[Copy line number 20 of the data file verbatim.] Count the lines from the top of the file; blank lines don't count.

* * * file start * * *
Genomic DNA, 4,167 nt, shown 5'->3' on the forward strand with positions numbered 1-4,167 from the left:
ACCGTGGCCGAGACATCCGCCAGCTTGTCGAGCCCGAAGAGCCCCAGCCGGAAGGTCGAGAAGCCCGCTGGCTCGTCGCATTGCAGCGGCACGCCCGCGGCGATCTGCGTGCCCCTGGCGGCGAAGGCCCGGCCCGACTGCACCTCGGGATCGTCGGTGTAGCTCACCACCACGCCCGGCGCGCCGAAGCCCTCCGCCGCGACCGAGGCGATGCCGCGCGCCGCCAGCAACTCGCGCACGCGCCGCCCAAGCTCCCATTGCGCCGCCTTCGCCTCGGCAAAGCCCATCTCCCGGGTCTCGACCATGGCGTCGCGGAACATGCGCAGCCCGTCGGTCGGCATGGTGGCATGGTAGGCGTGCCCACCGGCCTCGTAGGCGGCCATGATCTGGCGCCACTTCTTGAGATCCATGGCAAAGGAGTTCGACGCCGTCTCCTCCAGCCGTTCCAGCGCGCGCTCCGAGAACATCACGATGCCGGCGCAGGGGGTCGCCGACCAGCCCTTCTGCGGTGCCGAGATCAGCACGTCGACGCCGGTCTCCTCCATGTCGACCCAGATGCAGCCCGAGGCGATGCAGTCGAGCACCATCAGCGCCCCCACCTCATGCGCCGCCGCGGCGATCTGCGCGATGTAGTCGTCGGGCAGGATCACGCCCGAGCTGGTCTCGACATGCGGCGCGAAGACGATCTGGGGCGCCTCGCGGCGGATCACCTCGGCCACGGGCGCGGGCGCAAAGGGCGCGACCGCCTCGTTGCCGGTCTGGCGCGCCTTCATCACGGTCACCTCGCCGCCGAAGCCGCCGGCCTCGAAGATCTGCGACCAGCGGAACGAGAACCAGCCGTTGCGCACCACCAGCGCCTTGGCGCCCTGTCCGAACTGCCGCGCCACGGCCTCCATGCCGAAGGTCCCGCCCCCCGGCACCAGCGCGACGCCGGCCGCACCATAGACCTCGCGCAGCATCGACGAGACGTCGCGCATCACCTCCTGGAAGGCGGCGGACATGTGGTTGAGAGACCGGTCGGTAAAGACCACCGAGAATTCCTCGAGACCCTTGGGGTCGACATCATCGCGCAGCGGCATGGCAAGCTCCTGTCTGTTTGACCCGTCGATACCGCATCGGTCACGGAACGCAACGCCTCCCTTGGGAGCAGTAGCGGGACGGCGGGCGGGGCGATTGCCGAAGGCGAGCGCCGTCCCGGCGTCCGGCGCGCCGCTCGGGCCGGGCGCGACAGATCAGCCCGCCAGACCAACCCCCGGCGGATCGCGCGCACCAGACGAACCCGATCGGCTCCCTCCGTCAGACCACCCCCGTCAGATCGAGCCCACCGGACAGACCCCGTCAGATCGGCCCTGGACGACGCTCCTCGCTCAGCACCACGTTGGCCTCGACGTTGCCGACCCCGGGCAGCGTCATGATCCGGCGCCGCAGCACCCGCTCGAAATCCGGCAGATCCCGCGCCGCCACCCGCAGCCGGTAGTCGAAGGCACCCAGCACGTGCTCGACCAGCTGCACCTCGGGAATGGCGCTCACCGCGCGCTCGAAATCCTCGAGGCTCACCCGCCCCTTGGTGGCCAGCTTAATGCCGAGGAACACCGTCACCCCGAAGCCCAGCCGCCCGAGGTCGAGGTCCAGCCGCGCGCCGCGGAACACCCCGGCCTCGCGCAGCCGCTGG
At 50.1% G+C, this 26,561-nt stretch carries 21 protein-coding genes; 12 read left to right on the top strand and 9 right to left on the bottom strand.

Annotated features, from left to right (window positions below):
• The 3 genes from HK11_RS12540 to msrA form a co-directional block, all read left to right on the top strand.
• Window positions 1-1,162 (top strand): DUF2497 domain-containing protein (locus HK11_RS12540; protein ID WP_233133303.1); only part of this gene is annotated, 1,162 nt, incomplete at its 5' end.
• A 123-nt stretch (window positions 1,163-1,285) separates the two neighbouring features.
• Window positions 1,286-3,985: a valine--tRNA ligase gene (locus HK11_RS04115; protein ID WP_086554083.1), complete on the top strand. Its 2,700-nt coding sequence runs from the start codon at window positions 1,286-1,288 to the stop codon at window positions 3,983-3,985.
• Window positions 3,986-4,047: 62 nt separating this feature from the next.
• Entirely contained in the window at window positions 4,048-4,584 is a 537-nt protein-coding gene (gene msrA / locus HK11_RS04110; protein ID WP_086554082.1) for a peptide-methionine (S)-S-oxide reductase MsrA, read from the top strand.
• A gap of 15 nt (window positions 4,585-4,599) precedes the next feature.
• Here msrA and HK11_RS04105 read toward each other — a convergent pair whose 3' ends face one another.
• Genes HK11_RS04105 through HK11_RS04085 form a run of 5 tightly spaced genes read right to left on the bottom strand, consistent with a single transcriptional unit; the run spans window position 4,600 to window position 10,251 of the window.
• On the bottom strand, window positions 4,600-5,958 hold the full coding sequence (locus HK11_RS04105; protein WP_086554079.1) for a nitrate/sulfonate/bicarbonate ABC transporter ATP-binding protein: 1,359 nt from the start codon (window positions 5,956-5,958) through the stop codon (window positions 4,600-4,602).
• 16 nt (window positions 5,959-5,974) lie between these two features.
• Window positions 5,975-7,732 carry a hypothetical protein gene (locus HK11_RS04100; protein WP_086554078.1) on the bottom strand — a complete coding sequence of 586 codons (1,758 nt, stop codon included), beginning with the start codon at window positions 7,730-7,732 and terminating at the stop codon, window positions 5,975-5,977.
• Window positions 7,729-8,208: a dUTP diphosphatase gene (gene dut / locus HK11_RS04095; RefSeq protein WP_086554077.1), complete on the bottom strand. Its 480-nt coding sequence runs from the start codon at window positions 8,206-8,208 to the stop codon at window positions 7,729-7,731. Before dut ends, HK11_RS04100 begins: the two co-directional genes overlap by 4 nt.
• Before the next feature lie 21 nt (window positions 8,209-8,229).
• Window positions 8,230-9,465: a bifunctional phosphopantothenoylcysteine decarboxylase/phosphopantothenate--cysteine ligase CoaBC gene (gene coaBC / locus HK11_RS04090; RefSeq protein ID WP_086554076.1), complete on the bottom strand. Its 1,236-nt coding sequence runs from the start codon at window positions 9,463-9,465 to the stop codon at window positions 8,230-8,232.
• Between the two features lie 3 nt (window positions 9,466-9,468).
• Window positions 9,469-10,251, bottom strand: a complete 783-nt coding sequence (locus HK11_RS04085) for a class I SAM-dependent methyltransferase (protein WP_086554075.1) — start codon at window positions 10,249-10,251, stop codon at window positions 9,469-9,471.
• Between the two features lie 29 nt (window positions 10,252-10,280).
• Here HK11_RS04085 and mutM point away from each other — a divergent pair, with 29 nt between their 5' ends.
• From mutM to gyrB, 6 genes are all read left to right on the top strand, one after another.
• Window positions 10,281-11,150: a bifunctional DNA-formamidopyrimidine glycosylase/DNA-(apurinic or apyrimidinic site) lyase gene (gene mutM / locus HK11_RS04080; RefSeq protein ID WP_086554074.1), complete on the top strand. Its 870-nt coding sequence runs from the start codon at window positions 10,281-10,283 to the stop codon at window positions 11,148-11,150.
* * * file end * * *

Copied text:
• Between the two features lie 3 nt (window positions 9,466-9,468).